More recently, a group of scientists have proposed a number of planetary boundaries within which humanity must stay to avoid catastrophic environmental change ( p ). They suggest that three critical boundaries have already been exceeded; the rate of biodiversity loss, climate change and human interference with the nitrogen cycle, but acknowledge that there are serious knowledge gaps and uncertainties.

The attempt to identify and quantify such planetary boundaries has started a broader debate about the feasibility of such an undertaking, and whether it is meaningful to calculate a global rate for processes some of which are inherently localised, for example nitrate levels and the loss of biodiversity ( q ). While the general value of such a scientific exercise can be acknowledged, concerns have been raised about the scientific justification, the possibility of choosing exact values that are non-arbitrary and the problems of reducing the complexity of interactions into single boundary values ( r ) ( s ).

Problems might arise with regard to balancing limits with ethical and economic issues and confusing values with targets. Some argue that the setting of quantitative boundaries might delay effective action and contribute to the degradation of the environment up to the point of no return ( t ) ( u ).

Source: EEA.

Global developments may increase Europe’s vulnerabilities to systemic risks

Since many of the global drivers of change operate beyond Europe’s direct influence, Europe’s vulnerability to external change could increase markedly, particularly accentuated by developments in its direct neighbourhood. Being a resource-scarce continent and neighbour to some of the world’s regions most prone to global environmental change, active engagement and cooperation with these regions can help address the range of problems that Europe is facing.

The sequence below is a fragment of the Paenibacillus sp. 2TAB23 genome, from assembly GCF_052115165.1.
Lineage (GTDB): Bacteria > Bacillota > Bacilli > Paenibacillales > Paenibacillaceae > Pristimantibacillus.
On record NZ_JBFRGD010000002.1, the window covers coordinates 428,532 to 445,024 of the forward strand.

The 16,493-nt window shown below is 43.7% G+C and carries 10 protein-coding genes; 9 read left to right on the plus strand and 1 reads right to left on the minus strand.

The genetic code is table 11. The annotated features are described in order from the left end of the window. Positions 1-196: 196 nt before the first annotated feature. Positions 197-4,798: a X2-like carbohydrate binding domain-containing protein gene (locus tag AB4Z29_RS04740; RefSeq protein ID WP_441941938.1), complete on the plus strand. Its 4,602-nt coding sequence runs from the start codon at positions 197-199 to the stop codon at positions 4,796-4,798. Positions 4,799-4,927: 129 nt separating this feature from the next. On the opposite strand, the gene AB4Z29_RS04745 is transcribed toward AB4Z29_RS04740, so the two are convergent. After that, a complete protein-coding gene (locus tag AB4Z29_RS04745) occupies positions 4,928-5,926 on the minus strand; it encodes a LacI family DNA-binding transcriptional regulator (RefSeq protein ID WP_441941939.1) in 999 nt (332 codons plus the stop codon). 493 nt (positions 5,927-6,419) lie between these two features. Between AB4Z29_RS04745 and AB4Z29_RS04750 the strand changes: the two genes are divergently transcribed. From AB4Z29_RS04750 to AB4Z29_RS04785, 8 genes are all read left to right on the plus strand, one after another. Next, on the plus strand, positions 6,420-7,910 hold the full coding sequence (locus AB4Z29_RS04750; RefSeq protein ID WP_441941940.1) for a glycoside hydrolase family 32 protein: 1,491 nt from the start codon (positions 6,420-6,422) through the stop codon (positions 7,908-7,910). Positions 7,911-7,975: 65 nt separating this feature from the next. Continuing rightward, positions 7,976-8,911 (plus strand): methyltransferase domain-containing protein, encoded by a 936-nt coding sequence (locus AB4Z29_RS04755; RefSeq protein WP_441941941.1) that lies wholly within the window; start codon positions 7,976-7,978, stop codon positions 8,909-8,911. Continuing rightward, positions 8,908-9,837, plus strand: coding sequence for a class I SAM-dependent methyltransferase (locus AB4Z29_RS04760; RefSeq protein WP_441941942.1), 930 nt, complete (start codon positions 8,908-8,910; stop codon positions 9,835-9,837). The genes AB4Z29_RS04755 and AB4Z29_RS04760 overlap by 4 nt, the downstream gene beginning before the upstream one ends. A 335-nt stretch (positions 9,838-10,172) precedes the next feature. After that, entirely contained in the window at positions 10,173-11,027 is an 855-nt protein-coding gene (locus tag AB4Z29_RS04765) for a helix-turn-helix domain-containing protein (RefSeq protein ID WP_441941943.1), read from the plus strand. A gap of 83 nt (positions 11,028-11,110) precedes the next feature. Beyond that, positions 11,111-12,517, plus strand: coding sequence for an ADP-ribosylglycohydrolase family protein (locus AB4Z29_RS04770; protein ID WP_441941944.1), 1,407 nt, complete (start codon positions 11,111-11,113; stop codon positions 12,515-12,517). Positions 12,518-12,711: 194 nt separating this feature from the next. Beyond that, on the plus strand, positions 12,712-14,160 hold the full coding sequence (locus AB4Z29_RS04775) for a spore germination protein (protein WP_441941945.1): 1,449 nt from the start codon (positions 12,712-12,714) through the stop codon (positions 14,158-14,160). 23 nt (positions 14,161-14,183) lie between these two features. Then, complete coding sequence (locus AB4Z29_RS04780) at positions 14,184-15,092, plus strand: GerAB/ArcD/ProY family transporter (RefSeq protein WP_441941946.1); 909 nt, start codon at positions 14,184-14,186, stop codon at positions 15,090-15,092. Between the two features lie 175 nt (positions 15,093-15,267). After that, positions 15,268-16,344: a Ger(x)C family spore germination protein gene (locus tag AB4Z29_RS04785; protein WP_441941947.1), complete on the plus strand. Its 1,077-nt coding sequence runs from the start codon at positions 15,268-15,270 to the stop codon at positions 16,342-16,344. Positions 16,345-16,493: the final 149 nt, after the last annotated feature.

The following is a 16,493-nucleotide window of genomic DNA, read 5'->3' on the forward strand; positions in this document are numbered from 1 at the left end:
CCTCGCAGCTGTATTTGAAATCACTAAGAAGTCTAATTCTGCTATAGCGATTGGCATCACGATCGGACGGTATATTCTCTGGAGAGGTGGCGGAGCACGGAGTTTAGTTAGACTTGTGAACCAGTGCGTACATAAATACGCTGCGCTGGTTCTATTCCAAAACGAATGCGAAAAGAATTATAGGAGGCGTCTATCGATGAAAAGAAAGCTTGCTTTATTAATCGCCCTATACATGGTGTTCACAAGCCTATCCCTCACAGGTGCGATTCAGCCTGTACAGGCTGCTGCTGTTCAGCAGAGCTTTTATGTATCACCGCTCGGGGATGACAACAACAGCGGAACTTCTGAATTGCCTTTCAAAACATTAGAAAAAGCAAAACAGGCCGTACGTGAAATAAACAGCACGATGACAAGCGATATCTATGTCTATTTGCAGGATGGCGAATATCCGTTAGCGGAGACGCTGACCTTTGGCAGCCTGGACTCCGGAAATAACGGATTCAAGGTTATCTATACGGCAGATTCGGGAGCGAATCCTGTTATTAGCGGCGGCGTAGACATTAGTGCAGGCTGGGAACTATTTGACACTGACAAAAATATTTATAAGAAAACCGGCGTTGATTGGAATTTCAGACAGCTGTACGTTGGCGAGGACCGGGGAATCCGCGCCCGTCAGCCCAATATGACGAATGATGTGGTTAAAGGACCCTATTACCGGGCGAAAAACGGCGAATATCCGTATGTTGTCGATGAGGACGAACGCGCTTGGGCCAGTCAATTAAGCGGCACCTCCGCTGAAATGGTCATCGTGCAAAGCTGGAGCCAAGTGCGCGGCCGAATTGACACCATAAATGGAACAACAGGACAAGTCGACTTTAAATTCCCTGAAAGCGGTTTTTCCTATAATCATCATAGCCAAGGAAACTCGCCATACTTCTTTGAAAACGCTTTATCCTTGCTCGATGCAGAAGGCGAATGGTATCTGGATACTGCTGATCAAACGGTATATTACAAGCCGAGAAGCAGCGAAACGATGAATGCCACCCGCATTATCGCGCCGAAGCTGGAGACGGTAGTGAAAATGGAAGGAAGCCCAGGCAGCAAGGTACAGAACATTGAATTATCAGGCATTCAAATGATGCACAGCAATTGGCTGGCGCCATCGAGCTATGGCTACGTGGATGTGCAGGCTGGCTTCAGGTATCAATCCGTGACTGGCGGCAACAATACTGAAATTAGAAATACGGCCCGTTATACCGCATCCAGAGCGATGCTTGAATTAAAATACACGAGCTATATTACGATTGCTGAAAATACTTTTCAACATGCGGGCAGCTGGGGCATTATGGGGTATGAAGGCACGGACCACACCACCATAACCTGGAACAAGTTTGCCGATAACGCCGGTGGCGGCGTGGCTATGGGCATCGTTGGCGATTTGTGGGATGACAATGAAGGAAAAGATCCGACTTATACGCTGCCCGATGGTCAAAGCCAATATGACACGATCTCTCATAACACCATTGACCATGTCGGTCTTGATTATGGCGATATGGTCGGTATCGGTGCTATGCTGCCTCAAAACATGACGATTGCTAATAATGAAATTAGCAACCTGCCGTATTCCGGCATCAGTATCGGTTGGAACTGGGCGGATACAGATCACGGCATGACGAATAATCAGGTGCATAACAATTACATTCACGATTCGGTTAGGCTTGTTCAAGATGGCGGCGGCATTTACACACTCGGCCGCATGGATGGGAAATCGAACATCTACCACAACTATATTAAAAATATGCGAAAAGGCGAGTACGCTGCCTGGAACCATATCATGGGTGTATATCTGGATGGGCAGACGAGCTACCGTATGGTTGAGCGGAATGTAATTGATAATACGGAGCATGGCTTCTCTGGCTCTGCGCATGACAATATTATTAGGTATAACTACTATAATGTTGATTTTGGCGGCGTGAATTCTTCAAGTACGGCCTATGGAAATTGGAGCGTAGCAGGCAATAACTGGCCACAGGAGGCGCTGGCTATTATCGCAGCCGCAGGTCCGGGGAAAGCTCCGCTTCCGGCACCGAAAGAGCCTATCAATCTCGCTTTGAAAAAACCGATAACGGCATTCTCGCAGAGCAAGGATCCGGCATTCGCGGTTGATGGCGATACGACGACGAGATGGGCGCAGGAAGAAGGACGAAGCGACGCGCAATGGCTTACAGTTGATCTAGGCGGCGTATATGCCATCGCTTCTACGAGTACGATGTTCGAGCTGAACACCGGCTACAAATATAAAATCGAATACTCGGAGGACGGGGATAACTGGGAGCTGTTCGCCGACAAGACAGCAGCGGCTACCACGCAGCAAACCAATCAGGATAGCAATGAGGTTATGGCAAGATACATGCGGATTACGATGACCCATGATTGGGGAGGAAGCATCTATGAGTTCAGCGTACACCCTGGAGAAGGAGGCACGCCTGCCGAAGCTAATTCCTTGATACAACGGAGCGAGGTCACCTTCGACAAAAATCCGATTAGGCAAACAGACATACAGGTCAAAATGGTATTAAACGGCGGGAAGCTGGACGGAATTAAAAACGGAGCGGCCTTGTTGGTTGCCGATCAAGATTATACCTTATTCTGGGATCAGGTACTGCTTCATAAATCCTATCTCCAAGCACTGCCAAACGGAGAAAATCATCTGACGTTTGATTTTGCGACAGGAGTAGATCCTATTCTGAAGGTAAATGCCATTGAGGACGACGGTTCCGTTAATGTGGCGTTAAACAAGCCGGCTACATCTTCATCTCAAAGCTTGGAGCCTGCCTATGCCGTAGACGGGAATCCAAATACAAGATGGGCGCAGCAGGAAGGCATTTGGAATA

Many key drivers operate on a global scale and are likely to unfold over decades rather than years. In a recent assessment, the World Economic Forum warned about a higher level of systemic risk due to the increase in interconnections among various risks ( 60 ). Furthermore, the assessment emphasised that unexpected, sudden changes in external conditions are inevitable in a highly inter-linked world. While sudden changes can have huge impacts, the biggest risks may be from slow failures which unfold their full damage potential over decades and may be seriously underestimated in their potential economic impact and societal cost ( 60 ). The continued over-exploitation of natural capital is an example for a slow failure.

Such systemic risks — whether they manifest themselves as sudden changes or slow failures — include the potential damage to, or even full failure of, an entire system, for example a market or an ecosystem, as opposed to effects on individual elements only. The interconnectedness between drivers and risks highlighted here are relevant in this regard: while these links can lead to higher robustness when risk sharing is distributed across a greater number of elements in the system, they can also lead to greater fragility. Failure in one critical link can have cascading effects, often as a consequence of decreased system diversity and governance gaps ( 60 ) ( 61 ).